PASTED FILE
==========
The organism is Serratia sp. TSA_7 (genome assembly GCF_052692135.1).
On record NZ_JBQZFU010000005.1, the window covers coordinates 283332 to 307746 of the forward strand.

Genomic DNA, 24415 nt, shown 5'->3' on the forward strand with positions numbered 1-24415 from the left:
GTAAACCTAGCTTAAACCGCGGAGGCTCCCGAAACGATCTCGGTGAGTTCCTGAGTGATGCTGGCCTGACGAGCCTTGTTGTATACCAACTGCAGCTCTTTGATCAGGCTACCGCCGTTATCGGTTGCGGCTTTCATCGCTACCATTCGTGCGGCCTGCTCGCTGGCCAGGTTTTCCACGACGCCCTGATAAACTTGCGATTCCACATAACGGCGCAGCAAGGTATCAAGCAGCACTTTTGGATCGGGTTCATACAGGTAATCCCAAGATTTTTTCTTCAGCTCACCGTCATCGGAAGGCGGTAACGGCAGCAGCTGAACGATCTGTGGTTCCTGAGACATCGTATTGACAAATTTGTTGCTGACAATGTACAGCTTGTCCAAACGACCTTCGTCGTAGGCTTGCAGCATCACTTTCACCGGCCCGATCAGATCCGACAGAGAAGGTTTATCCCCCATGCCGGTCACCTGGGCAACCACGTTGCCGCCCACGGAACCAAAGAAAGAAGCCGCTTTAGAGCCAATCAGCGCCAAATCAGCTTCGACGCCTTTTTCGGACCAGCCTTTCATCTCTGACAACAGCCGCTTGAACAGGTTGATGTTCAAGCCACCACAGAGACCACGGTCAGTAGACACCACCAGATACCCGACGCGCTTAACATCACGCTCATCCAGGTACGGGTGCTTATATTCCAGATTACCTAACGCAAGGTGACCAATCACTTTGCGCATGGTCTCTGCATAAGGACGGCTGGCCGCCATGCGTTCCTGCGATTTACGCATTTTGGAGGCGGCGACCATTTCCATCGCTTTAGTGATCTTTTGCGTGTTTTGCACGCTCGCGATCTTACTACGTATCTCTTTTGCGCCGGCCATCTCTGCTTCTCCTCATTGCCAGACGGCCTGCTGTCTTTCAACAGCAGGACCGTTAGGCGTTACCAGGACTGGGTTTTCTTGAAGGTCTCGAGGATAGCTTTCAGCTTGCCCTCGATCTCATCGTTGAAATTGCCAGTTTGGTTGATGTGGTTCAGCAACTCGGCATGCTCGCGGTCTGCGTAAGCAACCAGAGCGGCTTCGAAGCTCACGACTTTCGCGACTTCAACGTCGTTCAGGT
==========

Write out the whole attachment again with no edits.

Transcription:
The organism is Serratia sp. TSA_7 (genome assembly GCF_052692135.1).
On record NZ_JBQZFU010000005.1, the window covers coordinates 283332 to 307746 of the forward strand.

Genomic DNA, 24415 nt, shown 5'->3' on the forward strand with positions numbered 1-24415 from the left:
GTAAACCTAGCTTAAACCGCGGAGGCTCCCGAAACGATCTCGGTGAGTTCCTGAGTGATGCTGGCCTGACGAGCCTTGTTGTATACCAACTGCAGCTCTTTGATCAGGCTACCGCCGTTATCGGTTGCGGCTTTCATCGCTACCATTCGTGCGGCCTGCTCGCTGGCCAGGTTTTCCACGACGCCCTGATAAACTTGCGATTCCACATAACGGCGCAGCAAGGTATCAAGCAGCACTTTTGGATCGGGTTCATACAGGTAATCCCAAGATTTTTTCTTCAGCTCACCGTCATCGGAAGGCGGTAACGGCAGCAGCTGAACGATCTGTGGTTCCTGAGACATCGTATTGACAAATTTGTTGCTGACAATGTACAGCTTGTCCAAACGACCTTCGTCGTAGGCTTGCAGCATCACTTTCACCGGCCCGATCAGATCCGACAGAGAAGGTTTATCCCCCATGCCGGTCACCTGGGCAACCACGTTGCCGCCCACGGAACCAAAGAAAGAAGCCGCTTTAGAGCCAATCAGCGCCAAATCAGCTTCGACGCCTTTTTCGGACCAGCCTTTCATCTCTGACAACAGCCGCTTGAACAGGTTGATGTTCAAGCCACCACAGAGACCACGGTCAGTAGACACCACCAGATACCCGACGCGCTTAACATCACGCTCATCCAGGTACGGGTGCTTATATTCCAGATTACCTAACGCAAGGTGACCAATCACTTTGCGCATGGTCTCTGCATAAGGACGGCTGGCCGCCATGCGTTCCTGCGATTTACGCATTTTGGAGGCGGCGACCATTTCCATCGCTTTAGTGATCTTTTGCGTGTTTTGCACGCTCGCGATCTTACTACGTATCTCTTTTGCGCCGGCCATCTCTGCTTCTCCTCATTGCCAGACGGCCTGCTGTCTTTCAACAGCAGGACCGTTAGGCGTTACCAGGACTGGGTTTTCTTGAAGGTCTCGAGGATAGCTTTCAGCTTGCCCTCGATCTCATCGTTGAAATTGCCAGTTTGGTTGATGTGGTTCAGCAACTCGGCATGCTCGCGGTCTGCGTAAGCAACCAGAGCGGCTTCGAAGCTCACGACTTTCGCGACTTCAACGTCGTTCAGGT